Floral traits at the intersection of herbivory and pollination in evening primroses
The Dimensions of Biodiversity: Landscapes of Linalool grant broadly examines the role of floral scent in mediating pollinator and herbivore interactions and in driving the diversification of evening primroses at multiple evolutionary timescales. Due to their opposing effects on plant fitness, herbivores and pollinators have the potential to influence the evolution of floral phenotypes across geographic landscapes with implications for speciation and diversification. The plant tribe Onagreae (Onagraceae; the evening primrose family) and its associated insects pollinators (bees and hawkmoths) and herbivores (Mompha and Hyles lineata larvae), is a model systems to investigate the role of biotic interaction in facilitating coevolutionary diversification. To date, we have documented inter- and intra-specific variation in floral traits and in the abundance and identity of pollinators and herbivores in 16 species within Onagraceae.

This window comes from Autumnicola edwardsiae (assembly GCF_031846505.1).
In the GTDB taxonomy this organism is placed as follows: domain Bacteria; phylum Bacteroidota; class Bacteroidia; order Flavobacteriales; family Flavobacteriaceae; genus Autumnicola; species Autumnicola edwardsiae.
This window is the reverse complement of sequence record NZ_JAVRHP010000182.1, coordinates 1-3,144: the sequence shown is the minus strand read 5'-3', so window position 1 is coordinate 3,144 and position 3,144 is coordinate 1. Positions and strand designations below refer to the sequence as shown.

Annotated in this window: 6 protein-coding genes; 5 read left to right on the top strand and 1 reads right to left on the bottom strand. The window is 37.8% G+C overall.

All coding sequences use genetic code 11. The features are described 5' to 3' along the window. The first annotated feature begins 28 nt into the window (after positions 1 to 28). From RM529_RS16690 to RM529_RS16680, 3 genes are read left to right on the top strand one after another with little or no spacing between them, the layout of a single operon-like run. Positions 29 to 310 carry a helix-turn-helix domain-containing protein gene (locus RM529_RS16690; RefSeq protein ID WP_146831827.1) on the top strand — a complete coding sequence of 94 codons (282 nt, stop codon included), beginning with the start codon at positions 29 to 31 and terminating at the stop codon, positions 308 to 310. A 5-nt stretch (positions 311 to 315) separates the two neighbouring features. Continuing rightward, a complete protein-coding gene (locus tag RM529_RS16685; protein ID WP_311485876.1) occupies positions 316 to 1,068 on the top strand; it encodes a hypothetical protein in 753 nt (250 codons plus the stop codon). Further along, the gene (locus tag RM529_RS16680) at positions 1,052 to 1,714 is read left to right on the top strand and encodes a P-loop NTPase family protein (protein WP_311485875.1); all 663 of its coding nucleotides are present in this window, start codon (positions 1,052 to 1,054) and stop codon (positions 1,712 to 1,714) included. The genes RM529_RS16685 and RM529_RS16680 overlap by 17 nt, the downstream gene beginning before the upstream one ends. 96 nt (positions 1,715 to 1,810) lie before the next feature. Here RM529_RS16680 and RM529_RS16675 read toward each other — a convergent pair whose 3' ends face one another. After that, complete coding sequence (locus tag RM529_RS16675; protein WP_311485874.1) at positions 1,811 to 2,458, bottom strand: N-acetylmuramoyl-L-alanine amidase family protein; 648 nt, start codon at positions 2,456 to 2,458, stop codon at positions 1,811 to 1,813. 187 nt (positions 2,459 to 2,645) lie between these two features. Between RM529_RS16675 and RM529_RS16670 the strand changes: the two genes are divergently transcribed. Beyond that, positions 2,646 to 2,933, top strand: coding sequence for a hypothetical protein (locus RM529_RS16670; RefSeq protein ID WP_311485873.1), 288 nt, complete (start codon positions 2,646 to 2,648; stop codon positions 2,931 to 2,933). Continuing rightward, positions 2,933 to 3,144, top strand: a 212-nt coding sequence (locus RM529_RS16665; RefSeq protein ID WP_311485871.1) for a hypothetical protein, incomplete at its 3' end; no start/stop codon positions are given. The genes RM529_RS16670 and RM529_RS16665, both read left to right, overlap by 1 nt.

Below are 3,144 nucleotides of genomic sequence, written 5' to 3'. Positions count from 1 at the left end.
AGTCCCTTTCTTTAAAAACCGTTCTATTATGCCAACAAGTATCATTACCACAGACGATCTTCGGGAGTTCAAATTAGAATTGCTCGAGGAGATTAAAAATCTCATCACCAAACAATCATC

In 2017, we plan to focus on five species in a specific clade, Oenothera section Calylophus. Species within this clade show inter and intra- specific variation in floral scent, morphology and in pollination biology. By setting up a common garden experiment in Texas (close to the center of diversity for this clade) we will experimentally evaluate the role of floral traits in attracting herbivores and maintaining pollinator fidelity. We will also collect fitness data on these plants to assess the strength and direction of selection on floral traits in a common environment. The REU student will be expected to help with the common garden experiment as well as design and implement an independent project within this system. Most of the work will be outdoors, under rough conditions and will involve camping for multiple days at a stretch and for most of the duration of the REU internship.